A warm autumn evening. Ordinarily, we can smell the sweet-and-sour fumes of the sugar-beet factory this time of the year. Not tonight. It is so dry in this part of Suffolk that farmers can’t lift the beet from the fields. So the air is pure on this balmy night in Bury St Edmunds as we walk towards the cathedral. It’s an unusual hour for a service. It’s an unusual service. A Service of Celebration of the Ministry of Neil Collings as Dean of St Edmundsbury.
It’s too soon to be celebrating the Dean’s ministry at the cathedral. He was only installed as Dean three years ago. He came into our midst like a knight on a charger. He disentangled the legal log jams that were holding up the completion of the Millennium tower that transformed this market town and the fields that surround it. He brought the cathedral finances back from the brink and presided over the transformation of the cloisters. He used his influence and charm to get The Queen here for Maundy Thursday service, and the Archbishop of Canterbury to consecrate the completion of the Chapel of the Transfiguration, the crypt and the cloisters, visits that lifted the spirit of the cathedral and its community.
Last October, we had an evening that was a wonderful example of the Dean’s energy and imagination. The guest list consisted of citizens who, over the years, had raised money for the restoration of the Theatre Royal and for the building of the cathedral tower. The evening began with a dinner on the stage, looking out over the empty seats of the miniature Regency theatre, restored and made beautiful. The Dean spoke about the way our spirits are fed by music, by literature, by theatre-especially theatre, which can make us laugh, make us weep, make us more aware of our shared humanity. And, he confessed, when young, he had been torn between the stage and the Church.
After dinner, we walked the short distance to the cathedral. We were there to celebrate the new Steinway concert grand piano presented by a generous benefactor from the Dean’s former congregation in Exeter. Music filled the candlelit cathedral, giving us a sense of that space between matter and spirit. If I didn’t say a silent prayer of thanks that evening for the life-enhancing man who had come among us to remind us of a God who had a sense of fun, I certainly counted my lucky stars.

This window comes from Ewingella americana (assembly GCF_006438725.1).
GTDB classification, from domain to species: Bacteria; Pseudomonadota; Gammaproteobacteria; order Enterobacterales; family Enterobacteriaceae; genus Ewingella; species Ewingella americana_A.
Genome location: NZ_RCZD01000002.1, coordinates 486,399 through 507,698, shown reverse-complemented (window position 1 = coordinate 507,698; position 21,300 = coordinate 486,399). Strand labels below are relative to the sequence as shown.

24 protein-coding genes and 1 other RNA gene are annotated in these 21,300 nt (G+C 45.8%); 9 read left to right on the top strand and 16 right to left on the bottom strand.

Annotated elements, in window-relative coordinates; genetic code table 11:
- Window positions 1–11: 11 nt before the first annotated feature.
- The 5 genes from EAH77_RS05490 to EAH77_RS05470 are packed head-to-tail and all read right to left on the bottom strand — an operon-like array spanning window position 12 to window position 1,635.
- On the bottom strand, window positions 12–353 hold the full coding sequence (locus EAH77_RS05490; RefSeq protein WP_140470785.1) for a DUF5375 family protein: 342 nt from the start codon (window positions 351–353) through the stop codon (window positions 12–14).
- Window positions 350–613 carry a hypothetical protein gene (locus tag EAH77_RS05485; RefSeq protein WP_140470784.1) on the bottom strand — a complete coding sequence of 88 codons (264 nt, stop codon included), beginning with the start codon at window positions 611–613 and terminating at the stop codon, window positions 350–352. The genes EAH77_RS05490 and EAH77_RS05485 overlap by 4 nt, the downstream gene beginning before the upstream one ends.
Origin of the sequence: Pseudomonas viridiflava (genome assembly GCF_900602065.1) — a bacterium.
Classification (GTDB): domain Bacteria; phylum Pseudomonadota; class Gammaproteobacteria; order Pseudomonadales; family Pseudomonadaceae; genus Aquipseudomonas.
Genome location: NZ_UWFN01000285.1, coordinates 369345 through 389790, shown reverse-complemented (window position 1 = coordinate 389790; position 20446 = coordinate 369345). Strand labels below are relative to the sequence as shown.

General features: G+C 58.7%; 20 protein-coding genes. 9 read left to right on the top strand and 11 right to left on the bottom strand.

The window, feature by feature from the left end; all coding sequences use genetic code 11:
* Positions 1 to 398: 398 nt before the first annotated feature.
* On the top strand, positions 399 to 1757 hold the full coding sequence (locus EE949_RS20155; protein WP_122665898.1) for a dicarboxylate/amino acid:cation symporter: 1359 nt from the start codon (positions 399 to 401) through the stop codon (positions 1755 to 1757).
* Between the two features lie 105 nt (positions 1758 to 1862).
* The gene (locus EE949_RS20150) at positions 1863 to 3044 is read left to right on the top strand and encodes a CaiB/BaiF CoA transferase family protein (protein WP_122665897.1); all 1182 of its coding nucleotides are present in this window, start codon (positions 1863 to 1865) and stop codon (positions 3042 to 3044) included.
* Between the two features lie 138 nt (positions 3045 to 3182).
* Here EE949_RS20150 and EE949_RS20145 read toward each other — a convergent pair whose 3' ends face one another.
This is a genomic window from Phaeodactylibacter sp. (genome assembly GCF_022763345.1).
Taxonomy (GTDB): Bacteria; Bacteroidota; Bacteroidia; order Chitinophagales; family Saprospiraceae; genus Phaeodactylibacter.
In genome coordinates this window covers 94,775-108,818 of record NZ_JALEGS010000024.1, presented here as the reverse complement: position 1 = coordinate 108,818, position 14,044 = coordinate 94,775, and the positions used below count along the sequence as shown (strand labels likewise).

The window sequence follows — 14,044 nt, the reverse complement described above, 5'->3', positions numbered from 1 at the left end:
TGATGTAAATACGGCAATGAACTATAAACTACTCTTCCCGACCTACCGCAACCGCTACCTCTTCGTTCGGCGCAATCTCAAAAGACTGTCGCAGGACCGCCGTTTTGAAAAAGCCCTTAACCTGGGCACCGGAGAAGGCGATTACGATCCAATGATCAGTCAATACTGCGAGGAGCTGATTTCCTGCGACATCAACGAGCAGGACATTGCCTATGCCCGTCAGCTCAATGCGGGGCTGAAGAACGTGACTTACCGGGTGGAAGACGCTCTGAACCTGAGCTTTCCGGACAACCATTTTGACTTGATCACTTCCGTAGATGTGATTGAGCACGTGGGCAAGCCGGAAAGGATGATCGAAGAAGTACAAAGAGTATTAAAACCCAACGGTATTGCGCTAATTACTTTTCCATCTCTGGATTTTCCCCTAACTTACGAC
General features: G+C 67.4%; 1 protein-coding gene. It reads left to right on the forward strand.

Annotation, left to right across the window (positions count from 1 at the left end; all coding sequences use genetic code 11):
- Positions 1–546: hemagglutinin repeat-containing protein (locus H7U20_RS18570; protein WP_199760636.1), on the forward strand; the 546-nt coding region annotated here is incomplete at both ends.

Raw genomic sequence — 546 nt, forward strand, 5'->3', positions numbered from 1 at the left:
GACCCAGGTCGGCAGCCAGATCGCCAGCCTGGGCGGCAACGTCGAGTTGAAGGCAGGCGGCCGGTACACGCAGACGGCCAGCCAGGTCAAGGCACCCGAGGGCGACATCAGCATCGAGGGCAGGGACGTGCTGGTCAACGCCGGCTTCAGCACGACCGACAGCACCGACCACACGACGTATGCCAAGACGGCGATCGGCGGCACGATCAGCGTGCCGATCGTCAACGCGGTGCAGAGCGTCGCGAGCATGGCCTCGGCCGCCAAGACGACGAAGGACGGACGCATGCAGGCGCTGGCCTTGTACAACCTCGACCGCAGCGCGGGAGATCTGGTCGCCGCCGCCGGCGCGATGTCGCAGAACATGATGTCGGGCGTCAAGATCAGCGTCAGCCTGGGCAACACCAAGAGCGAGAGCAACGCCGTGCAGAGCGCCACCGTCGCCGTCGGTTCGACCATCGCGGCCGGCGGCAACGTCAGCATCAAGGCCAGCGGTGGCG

And then, the following week, the Dean went to the West Suffolk Hospital’s eye clinic complaining of scrambled vision. Within days, he was at Addenbrooke’s being operated on for a brain tumour. The surgery was considered successful, but his great gift, the gift of language and a voice as resonant and memorable as an Olivier’s or Gielgud’s, was now weak and blurred. His humour and faith sustained him, but, in June, the cancer returned. The service tonight is his congregation’s farewell to their beloved Dean, who is moving to Morden College in London, a 300-year-old community providing residential care. Thanks to modern technology, he will see the film of tonight’s service.
In some ways, this is what we always wish for: that the person we love could be present at their funeral, could hear the outpourings of feeling, could know what people remember and will carry with them. I’ve fought off my anger at a God who would bring this wonderful man into this cathedral community and then take him away so prematurely, so inexplicably. What’s helped most has been reading the autobiography of dying by another dean, Michael Mayne, former Dean of Westminster Abbey. The Enduring Melody has enabled me to celebrate his arrival, instead of giving into faithless fury at the departure of this humane and holy man. I’m sure that Neil, now Dean Emeritus, will be relieved to know I’ve made this more-stagger-than-leap of faith.